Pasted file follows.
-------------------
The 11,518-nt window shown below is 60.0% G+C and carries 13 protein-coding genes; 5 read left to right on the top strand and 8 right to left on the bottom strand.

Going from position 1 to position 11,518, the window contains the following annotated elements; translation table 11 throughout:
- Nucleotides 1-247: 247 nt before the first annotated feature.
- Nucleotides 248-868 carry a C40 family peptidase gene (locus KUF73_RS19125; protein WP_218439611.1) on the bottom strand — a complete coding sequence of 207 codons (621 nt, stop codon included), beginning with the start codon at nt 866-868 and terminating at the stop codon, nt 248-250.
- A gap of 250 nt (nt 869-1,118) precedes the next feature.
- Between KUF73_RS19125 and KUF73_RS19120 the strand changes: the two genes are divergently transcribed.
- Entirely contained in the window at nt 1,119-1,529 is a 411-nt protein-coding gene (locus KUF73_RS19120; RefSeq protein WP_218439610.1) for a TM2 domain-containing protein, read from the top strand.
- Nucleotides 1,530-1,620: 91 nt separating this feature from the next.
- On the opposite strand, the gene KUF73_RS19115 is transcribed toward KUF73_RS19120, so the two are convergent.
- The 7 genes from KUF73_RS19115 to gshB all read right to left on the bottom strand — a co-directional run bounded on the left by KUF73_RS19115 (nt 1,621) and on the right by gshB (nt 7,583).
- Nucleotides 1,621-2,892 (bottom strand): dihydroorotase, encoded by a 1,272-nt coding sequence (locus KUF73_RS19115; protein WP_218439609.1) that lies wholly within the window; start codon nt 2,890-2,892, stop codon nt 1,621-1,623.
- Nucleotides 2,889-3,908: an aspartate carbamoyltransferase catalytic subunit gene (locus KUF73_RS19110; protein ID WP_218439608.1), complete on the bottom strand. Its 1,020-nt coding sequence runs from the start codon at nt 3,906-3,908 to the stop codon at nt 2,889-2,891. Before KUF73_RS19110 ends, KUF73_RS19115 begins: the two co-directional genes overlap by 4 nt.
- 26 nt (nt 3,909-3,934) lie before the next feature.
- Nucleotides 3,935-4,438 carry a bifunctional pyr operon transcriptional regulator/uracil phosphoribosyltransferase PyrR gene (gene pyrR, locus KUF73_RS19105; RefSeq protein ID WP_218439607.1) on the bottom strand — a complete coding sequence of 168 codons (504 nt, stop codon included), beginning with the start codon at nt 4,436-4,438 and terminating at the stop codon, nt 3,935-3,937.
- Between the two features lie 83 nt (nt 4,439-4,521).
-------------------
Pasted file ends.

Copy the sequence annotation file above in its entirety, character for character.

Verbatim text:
The 11,518-nt window shown below is 60.0% G+C and carries 13 protein-coding genes; 5 read left to right on the top strand and 8 right to left on the bottom strand.

Going from position 1 to position 11,518, the window contains the following annotated elements; translation table 11 throughout:
- Nucleotides 1-247: 247 nt before the first annotated feature.
- Nucleotides 248-868 carry a C40 family peptidase gene (locus KUF73_RS19125; protein WP_218439611.1) on the bottom strand — a complete coding sequence of 207 codons (621 nt, stop codon included), beginning with the start codon at nt 866-868 and terminating at the stop codon, nt 248-250.
- A gap of 250 nt (nt 869-1,118) precedes the next feature.
- Between KUF73_RS19125 and KUF73_RS19120 the strand changes: the two genes are divergently transcribed.
- Entirely contained in the window at nt 1,119-1,529 is a 411-nt protein-coding gene (locus KUF73_RS19120; RefSeq protein WP_218439610.1) for a TM2 domain-containing protein, read from the top strand.
- Nucleotides 1,530-1,620: 91 nt separating this feature from the next.
- On the opposite strand, the gene KUF73_RS19115 is transcribed toward KUF73_RS19120, so the two are convergent.
- The 7 genes from KUF73_RS19115 to gshB all read right to left on the bottom strand — a co-directional run bounded on the left by KUF73_RS19115 (nt 1,621) and on the right by gshB (nt 7,583).
- Nucleotides 1,621-2,892 (bottom strand): dihydroorotase, encoded by a 1,272-nt coding sequence (locus KUF73_RS19115; protein WP_218439609.1) that lies wholly within the window; start codon nt 2,890-2,892, stop codon nt 1,621-1,623.
- Nucleotides 2,889-3,908: an aspartate carbamoyltransferase catalytic subunit gene (locus KUF73_RS19110; protein ID WP_218439608.1), complete on the bottom strand. Its 1,020-nt coding sequence runs from the start codon at nt 3,906-3,908 to the stop codon at nt 2,889-2,891. Before KUF73_RS19110 ends, KUF73_RS19115 begins: the two co-directional genes overlap by 4 nt.
- 26 nt (nt 3,909-3,934) lie before the next feature.
- Nucleotides 3,935-4,438 carry a bifunctional pyr operon transcriptional regulator/uracil phosphoribosyltransferase PyrR gene (gene pyrR, locus KUF73_RS19105; RefSeq protein ID WP_218439607.1) on the bottom strand — a complete coding sequence of 168 codons (504 nt, stop codon included), beginning with the start codon at nt 4,436-4,438 and terminating at the stop codon, nt 3,935-3,937.
- Between the two features lie 83 nt (nt 4,439-4,521).